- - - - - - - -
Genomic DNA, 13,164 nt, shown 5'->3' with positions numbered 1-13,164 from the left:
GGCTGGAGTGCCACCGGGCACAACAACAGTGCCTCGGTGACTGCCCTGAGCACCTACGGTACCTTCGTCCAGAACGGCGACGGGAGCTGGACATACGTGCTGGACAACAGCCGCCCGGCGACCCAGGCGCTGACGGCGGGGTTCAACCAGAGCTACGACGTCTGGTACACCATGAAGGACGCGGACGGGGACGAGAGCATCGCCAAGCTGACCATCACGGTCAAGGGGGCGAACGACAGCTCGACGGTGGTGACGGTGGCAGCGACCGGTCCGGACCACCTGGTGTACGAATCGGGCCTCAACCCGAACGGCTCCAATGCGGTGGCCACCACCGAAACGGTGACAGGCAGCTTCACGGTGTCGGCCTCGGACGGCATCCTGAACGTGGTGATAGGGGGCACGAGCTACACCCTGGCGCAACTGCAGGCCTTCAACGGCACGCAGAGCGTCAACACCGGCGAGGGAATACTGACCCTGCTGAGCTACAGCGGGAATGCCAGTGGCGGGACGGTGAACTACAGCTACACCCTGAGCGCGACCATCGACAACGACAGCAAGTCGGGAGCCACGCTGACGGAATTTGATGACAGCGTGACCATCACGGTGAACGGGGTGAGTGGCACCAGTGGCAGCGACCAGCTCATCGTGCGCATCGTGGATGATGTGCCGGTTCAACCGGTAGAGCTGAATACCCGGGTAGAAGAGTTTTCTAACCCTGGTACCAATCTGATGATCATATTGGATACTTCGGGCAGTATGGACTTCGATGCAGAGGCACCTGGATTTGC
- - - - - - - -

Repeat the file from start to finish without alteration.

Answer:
Genomic DNA, 13,164 nt, shown 5'->3' with positions numbered 1-13,164 from the left:
GGCTGGAGTGCCACCGGGCACAACAACAGTGCCTCGGTGACTGCCCTGAGCACCTACGGTACCTTCGTCCAGAACGGCGACGGGAGCTGGACATACGTGCTGGACAACAGCCGCCCGGCGACCCAGGCGCTGACGGCGGGGTTCAACCAGAGCTACGACGTCTGGTACACCATGAAGGACGCGGACGGGGACGAGAGCATCGCCAAGCTGACCATCACGGTCAAGGGGGCGAACGACAGCTCGACGGTGGTGACGGTGGCAGCGACCGGTCCGGACCACCTGGTGTACGAATCGGGCCTCAACCCGAACGGCTCCAATGCGGTGGCCACCACCGAAACGGTGACAGGCAGCTTCACGGTGTCGGCCTCGGACGGCATCCTGAACGTGGTGATAGGGGGCACGAGCTACACCCTGGCGCAACTGCAGGCCTTCAACGGCACGCAGAGCGTCAACACCGGCGAGGGAATACTGACCCTGCTGAGCTACAGCGGGAATGCCAGTGGCGGGACGGTGAACTACAGCTACACCCTGAGCGCGACCATCGACAACGACAGCAAGTCGGGAGCCACGCTGACGGAATTTGATGACAGCGTGACCATCACGGTGAACGGGGTGAGTGGCACCAGTGGCAGCGACCAGCTCATCGTGCGCATCGTGGATGATGTGCCGGTTCAACCGGTAGAGCTGAATACCCGGGTAGAAGAGTTTTCTAACCCTGGTACCAATCTGATGATCATATTGGATACTTCGGGCAGTATGGACTTCGATGCAGAGGCACCTGGATTTGC